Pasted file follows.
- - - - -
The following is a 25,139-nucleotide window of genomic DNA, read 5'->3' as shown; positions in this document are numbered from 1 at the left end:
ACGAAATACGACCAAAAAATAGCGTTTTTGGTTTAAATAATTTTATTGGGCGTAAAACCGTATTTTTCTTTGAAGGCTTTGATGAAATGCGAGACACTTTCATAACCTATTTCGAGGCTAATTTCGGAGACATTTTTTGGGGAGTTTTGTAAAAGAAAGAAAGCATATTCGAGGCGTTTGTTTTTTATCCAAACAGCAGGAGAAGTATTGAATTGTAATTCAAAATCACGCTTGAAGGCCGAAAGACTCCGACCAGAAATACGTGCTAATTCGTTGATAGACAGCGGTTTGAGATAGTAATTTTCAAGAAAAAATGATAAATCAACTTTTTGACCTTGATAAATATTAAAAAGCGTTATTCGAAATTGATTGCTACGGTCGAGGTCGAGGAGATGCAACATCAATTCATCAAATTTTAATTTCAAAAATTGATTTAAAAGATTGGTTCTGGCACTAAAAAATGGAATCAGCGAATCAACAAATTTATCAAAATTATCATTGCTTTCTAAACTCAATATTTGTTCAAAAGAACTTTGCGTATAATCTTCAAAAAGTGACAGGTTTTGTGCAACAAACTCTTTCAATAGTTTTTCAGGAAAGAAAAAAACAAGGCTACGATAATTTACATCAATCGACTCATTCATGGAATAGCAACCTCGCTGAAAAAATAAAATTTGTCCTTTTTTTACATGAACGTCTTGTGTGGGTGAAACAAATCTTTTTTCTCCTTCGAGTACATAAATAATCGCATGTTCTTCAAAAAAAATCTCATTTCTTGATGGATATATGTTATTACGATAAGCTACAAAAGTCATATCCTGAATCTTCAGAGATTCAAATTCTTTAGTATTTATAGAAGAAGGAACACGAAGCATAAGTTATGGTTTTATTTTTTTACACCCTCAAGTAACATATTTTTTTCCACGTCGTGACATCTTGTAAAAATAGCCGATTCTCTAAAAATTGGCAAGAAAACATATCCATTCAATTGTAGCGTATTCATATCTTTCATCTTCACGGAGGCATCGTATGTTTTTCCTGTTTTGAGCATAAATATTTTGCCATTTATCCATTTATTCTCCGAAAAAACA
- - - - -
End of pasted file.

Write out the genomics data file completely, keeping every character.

The following is a 25,139-nucleotide window of genomic DNA, read 5'->3' as shown; positions in this document are numbered from 1 at the left end:
ACGAAATACGACCAAAAAATAGCGTTTTTGGTTTAAATAATTTTATTGGGCGTAAAACCGTATTTTTCTTTGAAGGCTTTGATGAAATGCGAGACACTTTCATAACCTATTTCGAGGCTAATTTCGGAGACATTTTTTGGGGAGTTTTGTAAAAGAAAGAAAGCATATTCGAGGCGTTTGTTTTTTATCCAAACAGCAGGAGAAGTATTGAATTGTAATTCAAAATCACGCTTGAAGGCCGAAAGACTCCGACCAGAAATACGTGCTAATTCGTTGATAGACAGCGGTTTGAGATAGTAATTTTCAAGAAAAAATGATAAATCAACTTTTTGACCTTGATAAATATTAAAAAGCGTTATTCGAAATTGATTGCTACGGTCGAGGTCGAGGAGATGCAACATCAATTCATCAAATTTTAATTTCAAAAATTGATTTAAAAGATTGGTTCTGGCACTAAAAAATGGAATCAGCGAATCAACAAATTTATCAAAATTATCATTGCTTTCTAAACTCAATATTTGTTCAAAAGAACTTTGCGTATAATCTTCAAAAAGTGACAGGTTTTGTGCAACAAACTCTTTCAATAGTTTTTCAGGAAAGAAAAAAACAAGGCTACGATAATTTACATCAATCGACTCATTCATGGAATAGCAACCTCGCTGAAAAAATAAAATTTGTCCTTTTTTTACATGAACGTCTTGTGTGGGTGAAACAAATCTTTTTTCTCCTTCGAGTACATAAATAATCGCATGTTCTTCAAAAAAAATCTCATTTCTTGATGGATATATGTTATTACGATAAGCTACAAAAGTCATATCCTGAATCTTCAGAGATTCAAATTCTTTAGTATTTATAGAAGAAGGAACACGAAGCATAAGTTATGGTTTTATTTTTTTACACCCTCAAGTAACATATTTTTTTCCACGTCGTGACATCTTGTAAAAATAGCCGATTCTCTAAAAATTGGCAAGAAAACATATCCATTCAATTGTAGCGTATTCATATCTTTCATCTTCACGGAGGCATCGTATGTTTTTCCTGTTTTGAGCATAAATATTTTGCCATTTATCCATTTATTCTCCGAAAAAACA